A system that’s guaranteed to betray young athletesThere are two ways to send a high school kid to college in Korea. One way is to make sure he or she gets an average of four hours of sleep per day and has memorized the exact page number that tells when King Sejong invented the Korean alphabet.
The other way, less sleep-depriving but still enormously painful, is through sports ―sending the kid to a specialized sports school, or putting him on one of the few sports teams that every school operates for reasons of school pride.
Both ways cost lots of money. The academic route requires years of pouring money into private tutoring; the other requires money for bribery, paid to the coach so he, in turn, can pay some college coach for a ticket in.
Truly great players get scouted. But how do you send a mediocre ball player to a Korean college? You make sure he has the full attention of the coach. Because Mr. Coach can spring a deal anytime with a college recruiter in a “package deal.” If the high school coach has a star player everyone wants, getting a package deal is fairly easy: The high school coach asks the college to take a couple other players along with the star.
“It has been like this forever. And it’s not only the coaches’ fault,” says a baseball coach at the high school that has produced the most major leaguers. “Parents actively seek this way. They come and ask how much it would cost. Then you have those coaches who step beyond the line and try to make a living out of this.”
Recently, the police have been investigating bribery allegations against Korea University’s soccer coach. Few, if any, are shocked. Most people familiar with the case hope it blows over so business can be conducted as usual. “How are you gonna change this practice under the current system? You simply can’t,” says another high school baseball coach.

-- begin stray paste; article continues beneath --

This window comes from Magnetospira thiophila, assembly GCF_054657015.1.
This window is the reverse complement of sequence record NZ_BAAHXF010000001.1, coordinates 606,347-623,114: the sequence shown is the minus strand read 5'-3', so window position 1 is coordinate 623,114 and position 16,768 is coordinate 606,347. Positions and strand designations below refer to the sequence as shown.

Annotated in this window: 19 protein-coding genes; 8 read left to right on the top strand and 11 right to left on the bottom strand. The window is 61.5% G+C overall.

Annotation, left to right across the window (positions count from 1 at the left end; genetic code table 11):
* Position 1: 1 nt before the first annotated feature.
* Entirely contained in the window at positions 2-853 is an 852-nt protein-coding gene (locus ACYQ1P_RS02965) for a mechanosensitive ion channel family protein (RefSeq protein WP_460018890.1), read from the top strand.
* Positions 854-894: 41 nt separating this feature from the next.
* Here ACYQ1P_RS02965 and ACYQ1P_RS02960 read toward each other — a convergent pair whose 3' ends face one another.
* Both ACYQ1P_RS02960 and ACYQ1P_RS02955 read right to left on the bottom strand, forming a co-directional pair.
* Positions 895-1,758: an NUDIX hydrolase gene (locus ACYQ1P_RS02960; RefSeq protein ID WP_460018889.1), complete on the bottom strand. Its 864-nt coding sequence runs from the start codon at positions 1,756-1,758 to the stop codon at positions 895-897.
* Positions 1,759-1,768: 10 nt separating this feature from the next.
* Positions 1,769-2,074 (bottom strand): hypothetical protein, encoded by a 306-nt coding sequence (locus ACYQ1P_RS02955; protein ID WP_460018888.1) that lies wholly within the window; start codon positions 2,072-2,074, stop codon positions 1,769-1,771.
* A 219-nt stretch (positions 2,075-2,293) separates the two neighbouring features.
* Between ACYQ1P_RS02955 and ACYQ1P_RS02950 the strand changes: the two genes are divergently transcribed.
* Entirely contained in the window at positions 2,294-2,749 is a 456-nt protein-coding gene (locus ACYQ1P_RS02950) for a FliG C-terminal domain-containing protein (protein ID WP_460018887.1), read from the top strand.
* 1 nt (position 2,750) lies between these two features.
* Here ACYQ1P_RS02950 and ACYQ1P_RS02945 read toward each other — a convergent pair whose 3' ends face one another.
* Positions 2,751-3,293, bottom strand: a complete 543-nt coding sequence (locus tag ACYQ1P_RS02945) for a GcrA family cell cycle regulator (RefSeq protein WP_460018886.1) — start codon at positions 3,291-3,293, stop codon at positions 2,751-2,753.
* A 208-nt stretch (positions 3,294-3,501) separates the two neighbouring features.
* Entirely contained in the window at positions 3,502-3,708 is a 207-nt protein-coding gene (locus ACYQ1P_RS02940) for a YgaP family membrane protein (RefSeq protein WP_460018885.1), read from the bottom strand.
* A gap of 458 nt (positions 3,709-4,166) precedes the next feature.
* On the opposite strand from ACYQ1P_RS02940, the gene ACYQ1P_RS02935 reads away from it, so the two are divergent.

South Korea placed 10th overall at the 2004 Athens Olympics. It’s a great achievement. It truly is. But the elite system under which the country’s athletes are groomed isn’t the answer in the long term.
Many athletes spend their entire youths in the gym. None of them really has an option for making a living other than clinching a medal or winning something at the domestic level. If you are cut out to win, then that’s fine. But there are so many others who fail to leave a mark. And then what? Any serious employer knows that an athlete, even from a respected university, does not have the same academic qualifications as a regular student. For less competitive athletes, it’s hard to get a job. The current system is aimed at breeding medal-winning ma-chines. There is no regard for those who fail.
Athletes should spend almost as much time studying as their peers do, if not just as much. Practice should come when classes are over. Right now, athletes in this country practice around the clock with little regard to academics. The chance to maybe do something else with their lives is taken away from the very beginning. Thus, parents are desperate to get them into college no matter what, because there is no turning back. And that’s when you have someone taking advantage. The only way to break this vicious cycle now is intervention by the government. But does anyone care?
by Brian Lee